High-Resolution Approach in Middle and Upper Palae.. (REAPPAST)
High-Resolution Approach in Middle and Upper Palaeolithic sites for reconstructing Social dynamic and Technical behaviours
Start date: 16 Jul 2015,
End date: 15 Jul 2017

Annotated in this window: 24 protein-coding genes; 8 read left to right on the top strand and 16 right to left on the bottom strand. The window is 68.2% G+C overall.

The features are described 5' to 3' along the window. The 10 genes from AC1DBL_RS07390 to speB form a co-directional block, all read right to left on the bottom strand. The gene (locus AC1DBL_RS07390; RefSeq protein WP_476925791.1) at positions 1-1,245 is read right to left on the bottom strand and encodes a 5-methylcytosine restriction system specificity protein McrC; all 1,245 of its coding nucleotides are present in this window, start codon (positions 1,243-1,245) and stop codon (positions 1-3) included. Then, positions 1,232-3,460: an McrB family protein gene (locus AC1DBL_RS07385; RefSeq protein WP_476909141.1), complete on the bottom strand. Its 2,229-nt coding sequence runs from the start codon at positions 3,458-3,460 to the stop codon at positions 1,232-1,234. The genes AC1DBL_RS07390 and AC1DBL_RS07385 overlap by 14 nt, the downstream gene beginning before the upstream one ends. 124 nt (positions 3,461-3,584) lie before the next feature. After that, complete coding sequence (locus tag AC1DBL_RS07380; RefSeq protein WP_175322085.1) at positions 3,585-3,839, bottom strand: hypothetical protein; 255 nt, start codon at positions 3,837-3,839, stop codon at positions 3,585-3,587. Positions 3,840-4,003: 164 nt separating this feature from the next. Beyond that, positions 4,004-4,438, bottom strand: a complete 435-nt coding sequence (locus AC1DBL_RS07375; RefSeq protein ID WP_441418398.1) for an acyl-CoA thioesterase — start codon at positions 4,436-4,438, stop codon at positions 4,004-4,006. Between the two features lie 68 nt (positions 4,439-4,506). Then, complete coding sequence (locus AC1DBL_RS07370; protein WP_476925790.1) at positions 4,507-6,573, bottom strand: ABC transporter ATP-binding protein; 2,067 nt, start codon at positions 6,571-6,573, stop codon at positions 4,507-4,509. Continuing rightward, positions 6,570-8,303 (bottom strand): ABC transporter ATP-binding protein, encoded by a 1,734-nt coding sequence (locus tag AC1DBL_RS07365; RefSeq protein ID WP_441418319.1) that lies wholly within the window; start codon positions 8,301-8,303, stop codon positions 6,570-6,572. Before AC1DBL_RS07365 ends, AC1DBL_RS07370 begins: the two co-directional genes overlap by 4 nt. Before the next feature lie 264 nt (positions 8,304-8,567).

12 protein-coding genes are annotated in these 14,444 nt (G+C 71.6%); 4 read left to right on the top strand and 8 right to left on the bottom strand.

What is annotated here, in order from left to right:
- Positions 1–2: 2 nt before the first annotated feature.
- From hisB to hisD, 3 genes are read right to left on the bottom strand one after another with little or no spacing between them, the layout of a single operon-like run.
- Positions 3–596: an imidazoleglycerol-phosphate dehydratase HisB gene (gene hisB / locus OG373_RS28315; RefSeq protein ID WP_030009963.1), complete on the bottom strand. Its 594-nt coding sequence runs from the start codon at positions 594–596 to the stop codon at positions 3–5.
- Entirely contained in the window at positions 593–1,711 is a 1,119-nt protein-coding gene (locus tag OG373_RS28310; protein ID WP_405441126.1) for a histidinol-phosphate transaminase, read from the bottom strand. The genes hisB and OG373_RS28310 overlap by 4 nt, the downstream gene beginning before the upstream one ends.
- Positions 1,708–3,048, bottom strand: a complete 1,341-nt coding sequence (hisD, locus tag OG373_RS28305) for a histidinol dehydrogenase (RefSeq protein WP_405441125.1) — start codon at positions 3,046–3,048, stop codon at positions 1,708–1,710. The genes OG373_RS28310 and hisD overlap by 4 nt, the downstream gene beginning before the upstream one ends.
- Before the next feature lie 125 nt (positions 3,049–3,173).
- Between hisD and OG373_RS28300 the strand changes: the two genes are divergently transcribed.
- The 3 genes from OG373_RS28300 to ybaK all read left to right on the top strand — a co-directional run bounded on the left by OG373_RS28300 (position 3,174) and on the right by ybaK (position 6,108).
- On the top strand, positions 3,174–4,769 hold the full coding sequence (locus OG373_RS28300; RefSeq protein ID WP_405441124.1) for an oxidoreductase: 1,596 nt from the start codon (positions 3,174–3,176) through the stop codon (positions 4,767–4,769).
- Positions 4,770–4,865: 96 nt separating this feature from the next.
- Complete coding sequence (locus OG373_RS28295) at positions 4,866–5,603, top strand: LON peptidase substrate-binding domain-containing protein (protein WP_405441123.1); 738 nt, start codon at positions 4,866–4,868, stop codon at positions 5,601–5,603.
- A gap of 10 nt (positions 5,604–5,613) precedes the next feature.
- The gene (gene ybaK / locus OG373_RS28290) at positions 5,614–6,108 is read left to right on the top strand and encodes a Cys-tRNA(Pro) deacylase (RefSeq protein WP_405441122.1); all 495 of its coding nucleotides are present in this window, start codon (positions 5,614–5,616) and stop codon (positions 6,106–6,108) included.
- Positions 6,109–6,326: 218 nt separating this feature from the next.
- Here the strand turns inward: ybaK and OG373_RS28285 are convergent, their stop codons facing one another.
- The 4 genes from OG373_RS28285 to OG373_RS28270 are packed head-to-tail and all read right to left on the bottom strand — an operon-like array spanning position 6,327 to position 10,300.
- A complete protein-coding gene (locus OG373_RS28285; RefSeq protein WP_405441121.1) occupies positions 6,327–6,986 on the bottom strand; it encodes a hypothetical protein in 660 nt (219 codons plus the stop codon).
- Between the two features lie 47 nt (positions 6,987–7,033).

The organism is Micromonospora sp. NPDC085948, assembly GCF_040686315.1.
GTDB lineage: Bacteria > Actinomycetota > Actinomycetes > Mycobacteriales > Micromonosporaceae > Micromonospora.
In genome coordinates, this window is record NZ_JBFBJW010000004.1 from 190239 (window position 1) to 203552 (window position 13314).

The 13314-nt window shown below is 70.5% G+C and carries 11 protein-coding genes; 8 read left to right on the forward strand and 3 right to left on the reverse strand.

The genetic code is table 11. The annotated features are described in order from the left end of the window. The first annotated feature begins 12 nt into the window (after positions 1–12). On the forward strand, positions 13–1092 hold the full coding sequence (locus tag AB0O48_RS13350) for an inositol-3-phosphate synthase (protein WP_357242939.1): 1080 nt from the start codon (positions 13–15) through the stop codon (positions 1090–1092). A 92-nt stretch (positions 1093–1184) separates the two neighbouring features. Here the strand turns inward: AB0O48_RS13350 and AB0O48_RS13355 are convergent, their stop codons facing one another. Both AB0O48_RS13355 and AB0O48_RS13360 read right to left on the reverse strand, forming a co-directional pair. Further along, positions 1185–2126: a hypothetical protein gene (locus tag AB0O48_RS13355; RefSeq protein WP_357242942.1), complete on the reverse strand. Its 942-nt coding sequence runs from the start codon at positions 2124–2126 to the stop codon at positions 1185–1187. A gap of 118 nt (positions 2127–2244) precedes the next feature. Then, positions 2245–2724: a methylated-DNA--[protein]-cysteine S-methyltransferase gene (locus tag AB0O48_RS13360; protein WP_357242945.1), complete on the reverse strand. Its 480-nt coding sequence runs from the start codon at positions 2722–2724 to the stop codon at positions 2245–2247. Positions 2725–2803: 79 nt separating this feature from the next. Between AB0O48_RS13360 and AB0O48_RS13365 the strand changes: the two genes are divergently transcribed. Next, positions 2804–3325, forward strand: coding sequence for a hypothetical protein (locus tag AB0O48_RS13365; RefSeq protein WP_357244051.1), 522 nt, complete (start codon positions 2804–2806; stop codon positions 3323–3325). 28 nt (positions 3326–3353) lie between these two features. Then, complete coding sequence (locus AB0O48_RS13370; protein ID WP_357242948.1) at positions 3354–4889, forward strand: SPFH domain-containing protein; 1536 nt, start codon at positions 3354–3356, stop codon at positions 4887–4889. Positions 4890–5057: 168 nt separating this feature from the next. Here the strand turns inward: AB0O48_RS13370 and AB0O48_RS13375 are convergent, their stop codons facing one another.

REAPPAST will investigate site formation processes from a new perspective casting light on socio-technical organisation and the relations between group size and complex skills, which are the focus of current scientific debate on Middle and Upper Palaeolithic, addressing two questions: 1) How did the socio-economic organisation reflect itself in the spatial and temporal organisation of technical activities in Palaeolithic residential camps? 2) Which was the group size in single occupation areas, and with which palaeodemographic implications?Specifically multidisciplinary analysis of lithic assemblages from two sites in N-E Spain will be used to investigate occupation areas in a Neanderthal and a Sapiens community, and to test hypotheses on number of co-residents on the basis of spatio-temporal relation between functional areas and number of single productive events carried out within these areas. REAPPAST will exploit the remarkable expertise of IPHES, which is a world-leading group in high-resolution approach. Methods will include RMU analysis, refits, experimental archaeology, spatial and computational modeling, the combination of which constitutes an innovative strategy. Two secondments will allow me to reach the highest competencies in experimentation (Université de Bordeaux) and in point pattern analysis (University College of London).REAPPAST will 1) improve my formation with diversified and new training skills to reach a mature scientific position and open new perspectives of career; 2) extend the international network and visibility of both me and the host institutions through international and inter-sectoral mobility and peer-reviewed publications; 3) bring important benefits to the European research, deepening our knowledge on hunter-gatherer socio-economic strategies in the Late Pleistocene; 4) bring social impact promoting the relevance of research in Prehistory in local schools, in public events and in European museums.
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